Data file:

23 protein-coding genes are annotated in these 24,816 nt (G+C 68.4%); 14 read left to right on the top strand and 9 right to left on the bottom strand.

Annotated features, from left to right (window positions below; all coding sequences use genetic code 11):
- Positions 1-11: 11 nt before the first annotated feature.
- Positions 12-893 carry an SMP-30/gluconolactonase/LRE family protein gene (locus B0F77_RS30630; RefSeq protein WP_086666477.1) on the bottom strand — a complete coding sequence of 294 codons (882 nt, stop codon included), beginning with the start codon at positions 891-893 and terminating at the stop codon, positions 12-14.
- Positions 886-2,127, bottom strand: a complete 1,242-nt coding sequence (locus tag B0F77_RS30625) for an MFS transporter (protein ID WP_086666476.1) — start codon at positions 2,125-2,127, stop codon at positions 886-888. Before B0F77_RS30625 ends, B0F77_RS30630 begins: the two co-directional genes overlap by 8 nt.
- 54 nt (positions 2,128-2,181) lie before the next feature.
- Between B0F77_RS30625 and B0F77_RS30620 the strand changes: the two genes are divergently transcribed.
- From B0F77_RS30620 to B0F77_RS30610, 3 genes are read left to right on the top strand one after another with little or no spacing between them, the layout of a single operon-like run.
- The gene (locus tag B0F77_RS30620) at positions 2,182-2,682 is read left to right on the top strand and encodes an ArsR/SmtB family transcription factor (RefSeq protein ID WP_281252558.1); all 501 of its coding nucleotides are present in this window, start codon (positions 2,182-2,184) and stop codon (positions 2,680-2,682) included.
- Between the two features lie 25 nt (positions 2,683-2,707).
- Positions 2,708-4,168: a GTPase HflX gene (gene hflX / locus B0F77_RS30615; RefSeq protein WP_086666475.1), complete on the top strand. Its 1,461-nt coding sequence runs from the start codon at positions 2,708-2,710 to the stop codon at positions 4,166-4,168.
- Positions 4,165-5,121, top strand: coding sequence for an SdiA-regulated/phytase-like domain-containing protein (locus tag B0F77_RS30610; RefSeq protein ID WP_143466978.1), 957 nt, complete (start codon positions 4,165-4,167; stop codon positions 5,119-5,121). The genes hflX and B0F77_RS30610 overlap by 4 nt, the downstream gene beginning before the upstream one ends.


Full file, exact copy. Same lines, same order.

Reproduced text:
23 protein-coding genes are annotated in these 24,816 nt (G+C 68.4%); 14 read left to right on the top strand and 9 right to left on the bottom strand.

Annotated features, from left to right (window positions below; all coding sequences use genetic code 11):
- Positions 1-11: 11 nt before the first annotated feature.
- Positions 12-893 carry an SMP-30/gluconolactonase/LRE family protein gene (locus B0F77_RS30630; RefSeq protein WP_086666477.1) on the bottom strand — a complete coding sequence of 294 codons (882 nt, stop codon included), beginning with the start codon at positions 891-893 and terminating at the stop codon, positions 12-14.
- Positions 886-2,127, bottom strand: a complete 1,242-nt coding sequence (locus tag B0F77_RS30625) for an MFS transporter (protein ID WP_086666476.1) — start codon at positions 2,125-2,127, stop codon at positions 886-888. Before B0F77_RS30625 ends, B0F77_RS30630 begins: the two co-directional genes overlap by 8 nt.
- 54 nt (positions 2,128-2,181) lie before the next feature.
- Between B0F77_RS30625 and B0F77_RS30620 the strand changes: the two genes are divergently transcribed.
- From B0F77_RS30620 to B0F77_RS30610, 3 genes are read left to right on the top strand one after another with little or no spacing between them, the layout of a single operon-like run.
- The gene (locus tag B0F77_RS30620) at positions 2,182-2,682 is read left to right on the top strand and encodes an ArsR/SmtB family transcription factor (RefSeq protein ID WP_281252558.1); all 501 of its coding nucleotides are present in this window, start codon (positions 2,182-2,184) and stop codon (positions 2,680-2,682) included.
- Between the two features lie 25 nt (positions 2,683-2,707).
- Positions 2,708-4,168: a GTPase HflX gene (gene hflX / locus B0F77_RS30615; RefSeq protein WP_086666475.1), complete on the top strand. Its 1,461-nt coding sequence runs from the start codon at positions 2,708-2,710 to the stop codon at positions 4,166-4,168.
- Positions 4,165-5,121, top strand: coding sequence for an SdiA-regulated/phytase-like domain-containing protein (locus tag B0F77_RS30610; RefSeq protein ID WP_143466978.1), 957 nt, complete (start codon positions 4,165-4,167; stop codon positions 5,119-5,121). The genes hflX and B0F77_RS30610 overlap by 4 nt, the downstream gene beginning before the upstream one ends.